The probability of generating precursors of crystallites depends on the travel that a silicon atom adsorbed on the surface of the substrate may perform before completion of a substantially monatomic layer, to which the atom ultimately becomes part of and therefore upon the nature of the substrate, the temperature of deposition and the deposition speed. More precisely, it may be assumed that the probability of generating a precursor cluster increases, for identical substrates, for example, of silicon oxide, with increasing temperature and decreasing the deposition speed. Consequently, a deposition conducted at low temperatures and with relatively high rates of deposition would tend to reduce the number (density) of precursors.
The saturation density (that is, the maximum density of precursor nuclei or clusters that is obtained at a certain temperature with relatively low deposition speeds) of nuclei on the surface of a film of silicon oxide was determined at temperatures above 800° C. and found to be on the order of 109 cm−2. This is three orders of magnitude higher than what would be required to obtain grains of size comparable to the dimensions of a patterned floating gate of a memory device.
To decrease the number of precursor nuclei it is necessary to work at relatively low temperatures and at sufficiently high rates of deposition to reduce the probability of formation of precursor nuclei at the interface with the substrate. In chemical vapor-phase deposition systems operating at low pressure as commonly used in the semiconductor industry, the temperature at which an acceptably low number of precursors, such as to fulfil the objectives of the present invention to produce by subsequent crystallization grains of dimensions comparable with those of the relevant structural features of the integrated structures, would be so low as to determine excessively slow deposition speeds. Accordingly, such would also be completely uneconomical in terms of productivity.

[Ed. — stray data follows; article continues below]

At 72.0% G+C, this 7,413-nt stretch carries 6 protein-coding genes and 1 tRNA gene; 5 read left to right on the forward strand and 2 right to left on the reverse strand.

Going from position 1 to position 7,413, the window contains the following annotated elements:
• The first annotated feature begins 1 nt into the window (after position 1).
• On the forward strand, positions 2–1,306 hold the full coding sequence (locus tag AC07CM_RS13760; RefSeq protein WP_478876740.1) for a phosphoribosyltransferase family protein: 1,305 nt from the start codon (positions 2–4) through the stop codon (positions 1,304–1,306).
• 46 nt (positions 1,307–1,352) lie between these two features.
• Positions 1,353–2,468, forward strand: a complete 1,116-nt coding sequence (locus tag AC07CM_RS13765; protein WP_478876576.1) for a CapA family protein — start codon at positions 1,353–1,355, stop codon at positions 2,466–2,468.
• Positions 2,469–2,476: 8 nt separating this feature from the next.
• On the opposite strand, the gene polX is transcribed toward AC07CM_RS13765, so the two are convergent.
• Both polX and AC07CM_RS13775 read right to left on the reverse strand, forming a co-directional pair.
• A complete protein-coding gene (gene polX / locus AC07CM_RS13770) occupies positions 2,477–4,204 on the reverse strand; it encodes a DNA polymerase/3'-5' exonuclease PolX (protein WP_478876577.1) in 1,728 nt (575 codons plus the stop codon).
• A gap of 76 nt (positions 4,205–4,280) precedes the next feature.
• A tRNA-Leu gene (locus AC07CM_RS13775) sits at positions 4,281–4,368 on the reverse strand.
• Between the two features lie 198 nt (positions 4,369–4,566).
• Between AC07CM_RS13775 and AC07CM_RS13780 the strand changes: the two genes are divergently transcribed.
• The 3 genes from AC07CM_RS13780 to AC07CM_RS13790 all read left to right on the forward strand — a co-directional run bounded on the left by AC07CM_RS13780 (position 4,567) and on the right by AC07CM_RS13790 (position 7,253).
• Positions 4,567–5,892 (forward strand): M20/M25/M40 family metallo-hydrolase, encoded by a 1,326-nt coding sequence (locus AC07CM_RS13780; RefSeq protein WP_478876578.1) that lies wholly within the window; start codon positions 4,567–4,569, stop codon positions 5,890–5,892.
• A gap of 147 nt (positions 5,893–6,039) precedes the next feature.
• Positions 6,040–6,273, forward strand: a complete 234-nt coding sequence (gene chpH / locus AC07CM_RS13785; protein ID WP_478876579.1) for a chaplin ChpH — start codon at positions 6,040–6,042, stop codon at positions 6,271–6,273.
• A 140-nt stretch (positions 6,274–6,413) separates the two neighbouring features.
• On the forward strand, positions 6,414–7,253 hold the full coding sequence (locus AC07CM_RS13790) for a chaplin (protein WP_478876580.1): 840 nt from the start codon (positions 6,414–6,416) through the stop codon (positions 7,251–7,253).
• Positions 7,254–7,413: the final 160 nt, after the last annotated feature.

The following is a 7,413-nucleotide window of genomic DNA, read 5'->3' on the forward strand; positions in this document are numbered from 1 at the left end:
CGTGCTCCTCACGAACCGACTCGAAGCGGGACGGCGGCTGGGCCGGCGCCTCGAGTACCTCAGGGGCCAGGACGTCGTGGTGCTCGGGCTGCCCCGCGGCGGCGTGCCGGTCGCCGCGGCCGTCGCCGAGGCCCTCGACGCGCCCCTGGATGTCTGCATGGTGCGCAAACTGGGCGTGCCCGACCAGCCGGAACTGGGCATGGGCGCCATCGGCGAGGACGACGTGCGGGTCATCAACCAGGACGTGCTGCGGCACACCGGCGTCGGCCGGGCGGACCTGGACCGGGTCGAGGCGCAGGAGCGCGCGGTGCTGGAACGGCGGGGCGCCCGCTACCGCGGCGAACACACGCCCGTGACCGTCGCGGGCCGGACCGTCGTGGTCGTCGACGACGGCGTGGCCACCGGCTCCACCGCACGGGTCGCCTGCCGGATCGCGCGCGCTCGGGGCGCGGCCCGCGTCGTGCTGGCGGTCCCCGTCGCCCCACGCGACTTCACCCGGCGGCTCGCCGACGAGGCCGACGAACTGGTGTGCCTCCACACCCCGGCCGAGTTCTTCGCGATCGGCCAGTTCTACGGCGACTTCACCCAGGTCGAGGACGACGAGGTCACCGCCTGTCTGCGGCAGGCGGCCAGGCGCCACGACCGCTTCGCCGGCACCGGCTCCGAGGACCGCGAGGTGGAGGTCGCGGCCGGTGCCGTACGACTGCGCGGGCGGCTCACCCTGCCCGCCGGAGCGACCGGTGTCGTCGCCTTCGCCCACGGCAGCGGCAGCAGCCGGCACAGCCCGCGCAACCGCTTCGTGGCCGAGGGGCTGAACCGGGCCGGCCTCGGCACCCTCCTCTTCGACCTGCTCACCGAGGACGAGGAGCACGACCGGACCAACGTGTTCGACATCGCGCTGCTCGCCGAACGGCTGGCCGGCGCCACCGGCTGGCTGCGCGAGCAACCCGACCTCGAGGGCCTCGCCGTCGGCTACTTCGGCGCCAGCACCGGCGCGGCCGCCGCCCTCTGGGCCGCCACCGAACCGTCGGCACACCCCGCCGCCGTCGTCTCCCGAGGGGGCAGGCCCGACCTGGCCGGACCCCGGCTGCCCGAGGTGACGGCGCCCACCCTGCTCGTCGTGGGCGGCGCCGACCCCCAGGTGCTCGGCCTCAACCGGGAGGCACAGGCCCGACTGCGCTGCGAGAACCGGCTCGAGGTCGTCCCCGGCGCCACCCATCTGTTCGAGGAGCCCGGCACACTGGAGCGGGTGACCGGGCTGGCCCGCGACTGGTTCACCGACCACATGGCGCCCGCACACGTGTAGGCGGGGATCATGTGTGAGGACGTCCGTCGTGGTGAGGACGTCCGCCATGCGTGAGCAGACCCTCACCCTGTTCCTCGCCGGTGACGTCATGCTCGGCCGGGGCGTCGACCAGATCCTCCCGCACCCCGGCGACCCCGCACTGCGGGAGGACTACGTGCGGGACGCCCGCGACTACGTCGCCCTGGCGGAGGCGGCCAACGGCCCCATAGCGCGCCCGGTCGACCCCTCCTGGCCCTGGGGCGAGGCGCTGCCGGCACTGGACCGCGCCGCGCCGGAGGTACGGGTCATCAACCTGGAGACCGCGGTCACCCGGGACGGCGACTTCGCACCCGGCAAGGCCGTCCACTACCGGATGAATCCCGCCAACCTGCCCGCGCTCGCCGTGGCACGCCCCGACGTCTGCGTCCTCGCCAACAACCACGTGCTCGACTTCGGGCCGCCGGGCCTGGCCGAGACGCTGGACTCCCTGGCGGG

According to an aspect of the process of the invention, a layer of amorphous silicon, preferably doped during the deposition phase by mixing a dopant compound with the silicon compound gas, is produced by chemical vapor-phase deposition at a pressure higher than about 50 Torr, while maintaining the deposition temperature lower than about 700° C.
These conditions of relatively high pressure and of a proportionally reduced temperature, have been proven suitable to produce an amorphous silicon film at a sufficiently high rate of growth, generally between 1 and 5 nm/sec, and therefore in line with normal productivity requirements of a fabrication process of integrated devices on an industrial scale. It is important that the process of deposition be carried out in a system having a very low thermal inertia and permitting varying the temperature in a controlled manner. The variation gradients may be of one to few hundreds of ° C. per second and typically higher than 80° C. per second.
This requirement is of paramount importance, in particular during the cooling phase at the end of the deposition to minimize the probability of nucleation of crystallites within the bulk of the amorphous silicon film just deposited. This is also before the masking and etching steps for defining the floating gates. In practice, in the case of a polysilicon film, it is important to cool the amorphous film just deposited with a cooling rate of at least 80° C./sec and more preferably of 100° C./sec or more. A relatively low thermal inertia of the reactor is also important to better control the temperature profile during a subsequent crystallization phase.